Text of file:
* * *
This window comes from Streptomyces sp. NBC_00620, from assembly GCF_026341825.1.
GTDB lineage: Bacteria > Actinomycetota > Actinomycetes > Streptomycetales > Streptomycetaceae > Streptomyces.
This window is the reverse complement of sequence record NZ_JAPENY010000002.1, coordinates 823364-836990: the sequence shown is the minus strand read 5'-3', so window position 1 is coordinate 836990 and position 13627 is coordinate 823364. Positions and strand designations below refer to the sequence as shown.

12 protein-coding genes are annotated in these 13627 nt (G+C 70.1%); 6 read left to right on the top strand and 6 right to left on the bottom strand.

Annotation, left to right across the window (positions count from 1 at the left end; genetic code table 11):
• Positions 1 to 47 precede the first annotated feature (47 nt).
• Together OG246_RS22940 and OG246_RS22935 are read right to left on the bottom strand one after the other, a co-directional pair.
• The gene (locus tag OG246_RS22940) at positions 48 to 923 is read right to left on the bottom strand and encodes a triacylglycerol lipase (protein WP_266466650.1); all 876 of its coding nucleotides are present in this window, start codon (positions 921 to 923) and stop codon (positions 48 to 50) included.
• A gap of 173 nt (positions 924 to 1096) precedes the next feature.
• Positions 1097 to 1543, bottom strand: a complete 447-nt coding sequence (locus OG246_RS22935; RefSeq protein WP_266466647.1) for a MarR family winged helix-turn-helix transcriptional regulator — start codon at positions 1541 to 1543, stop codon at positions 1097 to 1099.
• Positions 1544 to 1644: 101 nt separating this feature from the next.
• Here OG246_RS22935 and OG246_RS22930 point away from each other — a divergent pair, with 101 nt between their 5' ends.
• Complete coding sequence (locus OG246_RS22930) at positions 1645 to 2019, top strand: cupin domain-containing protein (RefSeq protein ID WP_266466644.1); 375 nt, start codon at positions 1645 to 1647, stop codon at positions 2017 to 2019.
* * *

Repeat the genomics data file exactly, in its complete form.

This window comes from Streptomyces sp. NBC_00620, from assembly GCF_026341825.1.
GTDB lineage: Bacteria > Actinomycetota > Actinomycetes > Streptomycetales > Streptomycetaceae > Streptomyces.
This window is the reverse complement of sequence record NZ_JAPENY010000002.1, coordinates 823364-836990: the sequence shown is the minus strand read 5'-3', so window position 1 is coordinate 836990 and position 13627 is coordinate 823364. Positions and strand designations below refer to the sequence as shown.

12 protein-coding genes are annotated in these 13627 nt (G+C 70.1%); 6 read left to right on the top strand and 6 right to left on the bottom strand.

Annotation, left to right across the window (positions count from 1 at the left end; genetic code table 11):
• Positions 1 to 47 precede the first annotated feature (47 nt).
• Together OG246_RS22940 and OG246_RS22935 are read right to left on the bottom strand one after the other, a co-directional pair.
• The gene (locus tag OG246_RS22940) at positions 48 to 923 is read right to left on the bottom strand and encodes a triacylglycerol lipase (protein WP_266466650.1); all 876 of its coding nucleotides are present in this window, start codon (positions 921 to 923) and stop codon (positions 48 to 50) included.
• A gap of 173 nt (positions 924 to 1096) precedes the next feature.
• Positions 1097 to 1543, bottom strand: a complete 447-nt coding sequence (locus OG246_RS22935; RefSeq protein WP_266466647.1) for a MarR family winged helix-turn-helix transcriptional regulator — start codon at positions 1541 to 1543, stop codon at positions 1097 to 1099.
• Positions 1544 to 1644: 101 nt separating this feature from the next.
• Here OG246_RS22935 and OG246_RS22930 point away from each other — a divergent pair, with 101 nt between their 5' ends.
• Complete coding sequence (locus OG246_RS22930) at positions 1645 to 2019, top strand: cupin domain-containing protein (RefSeq protein ID WP_266466644.1); 375 nt, start codon at positions 1645 to 1647, stop codon at positions 2017 to 2019.